Not too long ago, the intrepid houses of the Xanadu project were erected as a hypothetical example of the house of the future. These homes, designed to showcase the possibilities of computerization and automation in the home, have paved the way for the integrated homes seen today. However, due to growing concerns on energy consumption, the home of the future, as envisioned by the more eco-conscious, now veers toward becoming not only more high-tech but also more energy efficient.
While the status of “green homes” varies from country to country, a few features that these homes have in common is the minimized consumption of energy through architectural elements and energy-efficient appliances and electronics. Homes like these usually incorporate solar-powered equipment such as outdoor lights, water heaters, and solar cells, whereas their walls are designed to minimize the use of heaters. Natural sunlight in these homes can be channeled through windows and light tubes.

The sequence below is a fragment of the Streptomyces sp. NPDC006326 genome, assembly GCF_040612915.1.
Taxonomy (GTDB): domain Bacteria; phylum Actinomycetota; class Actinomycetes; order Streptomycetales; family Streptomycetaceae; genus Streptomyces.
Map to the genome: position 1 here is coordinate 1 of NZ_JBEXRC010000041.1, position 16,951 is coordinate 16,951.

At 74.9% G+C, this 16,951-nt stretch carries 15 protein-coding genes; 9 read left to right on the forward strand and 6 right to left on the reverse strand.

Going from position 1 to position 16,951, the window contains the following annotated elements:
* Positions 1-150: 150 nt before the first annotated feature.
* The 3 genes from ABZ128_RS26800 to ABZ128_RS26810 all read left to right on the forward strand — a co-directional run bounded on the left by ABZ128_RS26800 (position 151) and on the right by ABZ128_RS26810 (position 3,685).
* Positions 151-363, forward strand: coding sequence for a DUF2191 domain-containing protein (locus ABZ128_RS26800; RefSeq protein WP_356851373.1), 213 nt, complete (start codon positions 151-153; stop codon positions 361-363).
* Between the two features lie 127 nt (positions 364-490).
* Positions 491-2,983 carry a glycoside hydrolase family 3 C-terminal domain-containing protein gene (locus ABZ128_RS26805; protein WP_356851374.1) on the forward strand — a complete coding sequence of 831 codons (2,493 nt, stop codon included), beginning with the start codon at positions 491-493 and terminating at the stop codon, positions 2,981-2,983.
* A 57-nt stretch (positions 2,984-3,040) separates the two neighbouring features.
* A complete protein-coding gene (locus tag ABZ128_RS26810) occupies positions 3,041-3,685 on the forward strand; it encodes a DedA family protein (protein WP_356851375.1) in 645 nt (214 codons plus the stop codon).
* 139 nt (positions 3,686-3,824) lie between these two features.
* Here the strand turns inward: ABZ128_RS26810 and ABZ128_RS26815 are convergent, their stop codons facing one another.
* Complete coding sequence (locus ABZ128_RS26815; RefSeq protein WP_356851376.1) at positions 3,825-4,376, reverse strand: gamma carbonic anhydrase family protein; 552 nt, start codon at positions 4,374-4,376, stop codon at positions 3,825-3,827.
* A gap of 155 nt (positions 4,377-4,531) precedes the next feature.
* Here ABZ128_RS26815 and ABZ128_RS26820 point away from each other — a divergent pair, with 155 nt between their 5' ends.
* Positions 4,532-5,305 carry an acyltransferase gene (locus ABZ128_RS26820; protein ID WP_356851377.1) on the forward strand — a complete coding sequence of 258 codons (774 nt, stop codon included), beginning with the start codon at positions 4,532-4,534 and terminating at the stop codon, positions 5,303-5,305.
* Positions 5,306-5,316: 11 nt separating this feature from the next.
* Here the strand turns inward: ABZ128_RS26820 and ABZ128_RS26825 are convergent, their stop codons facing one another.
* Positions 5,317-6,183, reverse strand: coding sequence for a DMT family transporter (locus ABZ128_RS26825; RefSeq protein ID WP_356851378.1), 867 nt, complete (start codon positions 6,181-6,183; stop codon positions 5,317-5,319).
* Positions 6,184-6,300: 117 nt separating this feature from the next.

Moreover, the homes themselves can reduce their occupants’ dependence on artificial heating and cooling through their design; architecture can ensure that the structure retains heat in cool weather and keeps it out in warm weather.
The new home of the future combines the technological innovations of today with the time-tested methods of the past to create a living space that provides comfort to its occupants while reducing its impact on the environment.